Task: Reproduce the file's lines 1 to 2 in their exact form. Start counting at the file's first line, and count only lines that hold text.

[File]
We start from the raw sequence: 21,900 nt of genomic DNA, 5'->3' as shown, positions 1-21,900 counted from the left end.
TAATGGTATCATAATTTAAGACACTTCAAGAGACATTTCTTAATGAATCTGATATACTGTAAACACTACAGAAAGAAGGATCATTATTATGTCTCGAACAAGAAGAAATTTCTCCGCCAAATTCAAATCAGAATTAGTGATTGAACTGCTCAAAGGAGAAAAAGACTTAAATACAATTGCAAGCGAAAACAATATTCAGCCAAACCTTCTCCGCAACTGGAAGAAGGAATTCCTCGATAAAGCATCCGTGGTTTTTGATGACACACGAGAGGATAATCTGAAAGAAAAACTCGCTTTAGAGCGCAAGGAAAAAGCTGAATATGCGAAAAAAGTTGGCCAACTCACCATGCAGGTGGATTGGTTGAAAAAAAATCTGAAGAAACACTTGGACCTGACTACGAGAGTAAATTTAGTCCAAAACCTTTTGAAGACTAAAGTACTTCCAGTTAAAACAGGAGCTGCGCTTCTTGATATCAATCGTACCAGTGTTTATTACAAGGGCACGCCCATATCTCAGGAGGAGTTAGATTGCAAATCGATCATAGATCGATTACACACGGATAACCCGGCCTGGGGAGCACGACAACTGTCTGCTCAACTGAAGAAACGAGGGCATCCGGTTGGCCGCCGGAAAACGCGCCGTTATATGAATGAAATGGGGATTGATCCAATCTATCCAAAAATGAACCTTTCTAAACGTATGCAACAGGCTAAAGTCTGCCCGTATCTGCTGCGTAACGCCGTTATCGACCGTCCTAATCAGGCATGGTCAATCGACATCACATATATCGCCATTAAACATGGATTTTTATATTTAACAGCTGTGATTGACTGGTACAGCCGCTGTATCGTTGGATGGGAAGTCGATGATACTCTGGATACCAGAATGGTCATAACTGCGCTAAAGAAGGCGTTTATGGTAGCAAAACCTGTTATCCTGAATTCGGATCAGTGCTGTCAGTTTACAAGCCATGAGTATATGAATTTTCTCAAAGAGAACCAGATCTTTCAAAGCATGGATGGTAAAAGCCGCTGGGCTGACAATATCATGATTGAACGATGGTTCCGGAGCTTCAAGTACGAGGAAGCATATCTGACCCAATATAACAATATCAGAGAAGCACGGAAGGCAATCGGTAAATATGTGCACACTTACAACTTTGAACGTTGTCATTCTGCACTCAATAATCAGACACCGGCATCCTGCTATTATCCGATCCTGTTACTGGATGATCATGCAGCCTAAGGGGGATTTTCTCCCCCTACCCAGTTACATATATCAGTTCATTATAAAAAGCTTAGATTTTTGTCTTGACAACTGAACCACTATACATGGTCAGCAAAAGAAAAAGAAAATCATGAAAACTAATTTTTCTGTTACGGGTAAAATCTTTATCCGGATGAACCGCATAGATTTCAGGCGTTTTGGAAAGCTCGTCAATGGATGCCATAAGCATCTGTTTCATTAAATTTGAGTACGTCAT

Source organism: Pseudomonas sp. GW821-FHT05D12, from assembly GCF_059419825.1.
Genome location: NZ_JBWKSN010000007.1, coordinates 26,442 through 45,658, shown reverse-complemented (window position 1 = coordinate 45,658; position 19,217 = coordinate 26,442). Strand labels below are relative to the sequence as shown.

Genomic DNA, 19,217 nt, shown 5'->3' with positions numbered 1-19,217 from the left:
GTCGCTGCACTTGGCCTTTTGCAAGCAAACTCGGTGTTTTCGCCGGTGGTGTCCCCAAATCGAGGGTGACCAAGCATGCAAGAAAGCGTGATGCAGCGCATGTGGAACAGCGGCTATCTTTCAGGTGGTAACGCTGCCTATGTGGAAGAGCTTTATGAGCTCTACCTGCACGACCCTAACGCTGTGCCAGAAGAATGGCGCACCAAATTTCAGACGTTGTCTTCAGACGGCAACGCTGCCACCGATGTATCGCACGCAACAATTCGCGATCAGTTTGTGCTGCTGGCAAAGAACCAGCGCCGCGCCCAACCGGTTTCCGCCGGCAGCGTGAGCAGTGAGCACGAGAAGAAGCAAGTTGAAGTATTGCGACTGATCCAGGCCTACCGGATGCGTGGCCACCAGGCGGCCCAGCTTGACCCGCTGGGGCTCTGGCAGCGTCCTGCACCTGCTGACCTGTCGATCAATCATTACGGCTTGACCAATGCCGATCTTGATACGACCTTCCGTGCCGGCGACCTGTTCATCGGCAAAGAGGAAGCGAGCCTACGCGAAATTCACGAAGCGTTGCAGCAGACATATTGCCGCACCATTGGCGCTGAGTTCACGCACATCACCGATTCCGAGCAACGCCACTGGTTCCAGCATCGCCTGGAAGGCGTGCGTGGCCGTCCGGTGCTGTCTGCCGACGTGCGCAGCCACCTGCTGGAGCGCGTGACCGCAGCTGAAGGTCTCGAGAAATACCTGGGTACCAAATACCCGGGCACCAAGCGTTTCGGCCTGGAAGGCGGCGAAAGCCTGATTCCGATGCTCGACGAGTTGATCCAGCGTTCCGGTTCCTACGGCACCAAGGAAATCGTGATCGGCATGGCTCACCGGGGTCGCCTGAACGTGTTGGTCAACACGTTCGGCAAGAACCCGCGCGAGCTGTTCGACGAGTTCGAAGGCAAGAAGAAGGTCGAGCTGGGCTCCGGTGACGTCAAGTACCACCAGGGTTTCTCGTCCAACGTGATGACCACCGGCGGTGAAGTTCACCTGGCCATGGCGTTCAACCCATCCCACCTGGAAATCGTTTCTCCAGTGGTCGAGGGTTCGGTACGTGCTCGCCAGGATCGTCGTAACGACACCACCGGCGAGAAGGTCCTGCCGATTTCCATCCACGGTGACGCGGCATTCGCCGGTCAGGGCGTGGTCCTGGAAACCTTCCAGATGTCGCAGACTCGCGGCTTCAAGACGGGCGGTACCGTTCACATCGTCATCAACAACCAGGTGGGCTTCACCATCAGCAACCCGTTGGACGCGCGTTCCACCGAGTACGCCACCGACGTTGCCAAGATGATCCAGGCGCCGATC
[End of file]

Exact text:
We start from the raw sequence: 21,900 nt of genomic DNA, 5'->3' as shown, positions 1-21,900 counted from the left end.
TAATGGTATCATAATTTAAGACACTTCAAGAGACATTTCTTAATGAATCTGATATACTGTAAACACTACAGAAAGAAGGATCATTATTATGTCTCGAACAAGAAGAAATTTCTCCGCCAAATTCAAATCAGAATTAGTGATTGAACTGCTCAAAGGAGAAAAAGACTTAAATACAATTGCAAGCGAAAACAATATTCAGCCAAACCTTCTCCGCAACTGGAAGAAGGAATTCCTCGATAAAGCATCCGTGGTTTTTGATGACACACGAGAGGATAATCTGAAAGAAAAACTCGCTTTAGAGCGCAAGGAAAAAGCTGAATATGCGAAAAAAGTTGGCCAACTCACCATGCAGGTGGATTGGTTGAAAAAAAATCTGAAGAAACACTTGGACCTGACTACGAGAGTAAATTTAGTCCAAAACCTTTTGAAGACTAAAGTACTTCCAGTTAAAACAGGAGCTGCGCTTCTTGATATCAATCGTACCAGTGTTTATTACAAGGGCACGCCCATATCTCAGGAGGAGTTAGATTGCAAATCGATCATAGATCGATTACACACGGATAACCCGGCCTGGGGAGCACGACAACTGTCTGCTCAACTGAAGAAACGAGGGCATCCGGTTGGCCGCCGGAAAACGCGCCGTTATATGAATGAAATGGGGATTGATCCAATCTATCCAAAAATGAACCTTTCTAAACGTATGCAACAGGCTAAAGTCTGCCCGTATCTGCTGCGTAACGCCGTTATCGACCGTCCTAATCAGGCATGGTCAATCGACATCACATATATCGCCATTAAACATGGATTTTTATATTTAACAGCTGTGATTGACTGGTACAGCCGCTGTATCGTTGGATGGGAAGTCGATGATACTCTGGATACCAGAATGGTCATAACTGCGCTAAAGAAGGCGTTTATGGTAGCAAAACCTGTTATCCTGAATTCGGATCAGTGCTGTCAGTTTACAAGCCATGAGTATATGAATTTTCTCAAAGAGAACCAGATCTTTCAAAGCATGGATGGTAAAAGCCGCTGGGCTGACAATATCATGATTGAACGATGGTTCCGGAGCTTCAAGTACGAGGAAGCATATCTGACCCAATATAACAATATCAGAGAAGCACGGAAGGCAATCGGTAAATATGTGCACACTTACAACTTTGAACGTTGTCATTCTGCACTCAATAATCAGACACCGGCATCCTGCTATTATCCGATCCTGTTACTGGATGATCATGCAGCCTAAGGGGGATTTTCTCCCCCTACCCAGTTACATATATCAGTTCATTATAAAAAGCTTAGATTTTTGTCTTGACAACTGAACCACTATACATGGTCAGCAAAAGAAAAAGAAAATCATGAAAACTAATTTTTCTGTTACGGGTAAAATCTTTATCCGGATGAACCGCATAGATTTCAGGCGTTTTGGAAAGCTCGTCAATGGATGCCATAAGCATCTGTTTCATTAAATTTGAGTACGTCAT